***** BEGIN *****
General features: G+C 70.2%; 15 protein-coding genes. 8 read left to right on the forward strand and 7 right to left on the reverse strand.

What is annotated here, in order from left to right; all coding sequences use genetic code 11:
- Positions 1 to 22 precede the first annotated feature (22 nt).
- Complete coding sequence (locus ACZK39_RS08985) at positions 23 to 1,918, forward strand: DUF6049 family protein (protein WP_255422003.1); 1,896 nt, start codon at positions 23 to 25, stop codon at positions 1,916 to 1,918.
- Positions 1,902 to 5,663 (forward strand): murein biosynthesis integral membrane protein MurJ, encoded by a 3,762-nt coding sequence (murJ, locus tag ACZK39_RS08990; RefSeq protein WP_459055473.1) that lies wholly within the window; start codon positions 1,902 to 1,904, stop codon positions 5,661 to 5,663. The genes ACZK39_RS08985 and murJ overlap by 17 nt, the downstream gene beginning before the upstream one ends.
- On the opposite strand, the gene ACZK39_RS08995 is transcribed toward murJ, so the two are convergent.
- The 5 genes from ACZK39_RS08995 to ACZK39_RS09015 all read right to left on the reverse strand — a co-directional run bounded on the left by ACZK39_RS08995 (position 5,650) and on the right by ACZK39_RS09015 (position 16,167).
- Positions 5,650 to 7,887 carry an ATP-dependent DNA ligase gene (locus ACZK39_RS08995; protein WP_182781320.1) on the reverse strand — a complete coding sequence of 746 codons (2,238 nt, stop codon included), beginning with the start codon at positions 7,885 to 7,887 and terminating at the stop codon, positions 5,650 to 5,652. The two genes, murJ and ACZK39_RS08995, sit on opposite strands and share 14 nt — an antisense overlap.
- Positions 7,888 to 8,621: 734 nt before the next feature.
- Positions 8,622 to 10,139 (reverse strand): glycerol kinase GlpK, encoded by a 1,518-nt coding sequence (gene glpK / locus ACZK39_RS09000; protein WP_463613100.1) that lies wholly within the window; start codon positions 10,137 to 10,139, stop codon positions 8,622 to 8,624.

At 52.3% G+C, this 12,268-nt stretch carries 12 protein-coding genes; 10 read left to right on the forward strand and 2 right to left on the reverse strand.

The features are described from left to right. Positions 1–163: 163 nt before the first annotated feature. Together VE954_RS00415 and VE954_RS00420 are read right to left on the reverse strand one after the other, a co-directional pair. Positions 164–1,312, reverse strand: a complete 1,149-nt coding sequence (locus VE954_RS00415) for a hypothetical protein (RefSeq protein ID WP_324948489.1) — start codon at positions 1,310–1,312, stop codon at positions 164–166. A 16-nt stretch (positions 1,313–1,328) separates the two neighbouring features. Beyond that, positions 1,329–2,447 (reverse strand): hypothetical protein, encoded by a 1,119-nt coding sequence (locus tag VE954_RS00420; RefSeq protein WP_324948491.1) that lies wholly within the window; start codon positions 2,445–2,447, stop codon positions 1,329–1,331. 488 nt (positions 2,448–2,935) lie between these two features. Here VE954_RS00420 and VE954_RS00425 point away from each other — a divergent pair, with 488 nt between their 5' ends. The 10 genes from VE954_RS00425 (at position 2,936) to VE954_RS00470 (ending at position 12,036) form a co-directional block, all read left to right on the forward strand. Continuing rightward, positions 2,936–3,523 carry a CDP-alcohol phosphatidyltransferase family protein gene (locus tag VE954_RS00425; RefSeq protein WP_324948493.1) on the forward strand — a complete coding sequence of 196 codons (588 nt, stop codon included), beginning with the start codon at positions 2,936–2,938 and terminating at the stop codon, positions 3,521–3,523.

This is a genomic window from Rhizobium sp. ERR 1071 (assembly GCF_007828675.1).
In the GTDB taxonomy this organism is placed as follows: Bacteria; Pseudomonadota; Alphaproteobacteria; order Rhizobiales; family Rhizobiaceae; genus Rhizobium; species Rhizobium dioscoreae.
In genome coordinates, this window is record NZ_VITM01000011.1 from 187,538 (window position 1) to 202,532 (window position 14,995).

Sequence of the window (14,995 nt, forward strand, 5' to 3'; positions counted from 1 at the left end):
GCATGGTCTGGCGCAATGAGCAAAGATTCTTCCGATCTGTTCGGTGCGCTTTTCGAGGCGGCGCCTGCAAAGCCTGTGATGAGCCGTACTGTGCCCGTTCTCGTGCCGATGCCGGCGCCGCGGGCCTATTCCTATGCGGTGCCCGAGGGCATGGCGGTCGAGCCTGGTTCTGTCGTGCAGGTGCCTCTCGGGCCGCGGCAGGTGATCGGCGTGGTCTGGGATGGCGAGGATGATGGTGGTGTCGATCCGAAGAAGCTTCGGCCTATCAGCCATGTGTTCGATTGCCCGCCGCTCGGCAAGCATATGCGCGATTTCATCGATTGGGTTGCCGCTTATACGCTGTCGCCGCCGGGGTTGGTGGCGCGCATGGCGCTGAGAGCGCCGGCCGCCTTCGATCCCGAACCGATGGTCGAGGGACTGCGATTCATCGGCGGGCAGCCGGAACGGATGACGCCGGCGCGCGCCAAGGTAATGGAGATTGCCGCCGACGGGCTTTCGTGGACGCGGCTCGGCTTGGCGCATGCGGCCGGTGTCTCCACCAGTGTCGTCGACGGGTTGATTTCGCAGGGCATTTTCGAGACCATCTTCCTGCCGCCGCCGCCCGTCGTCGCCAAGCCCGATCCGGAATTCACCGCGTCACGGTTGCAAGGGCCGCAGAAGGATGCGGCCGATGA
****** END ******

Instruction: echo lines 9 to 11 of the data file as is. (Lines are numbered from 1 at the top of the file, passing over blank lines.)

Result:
- Positions 7,888 to 8,621: 734 nt before the next feature.
- Positions 8,622 to 10,139 (reverse strand): glycerol kinase GlpK, encoded by a 1,518-nt coding sequence (gene glpK / locus ACZK39_RS09000; protein WP_463613100.1) that lies wholly within the window; start codon positions 10,137 to 10,139, stop codon positions 8,622 to 8,624.

At 52.3% G+C, this 12,268-nt stretch carries 12 protein-coding genes; 10 read left to right on the forward strand and 2 right to left on the reverse strand.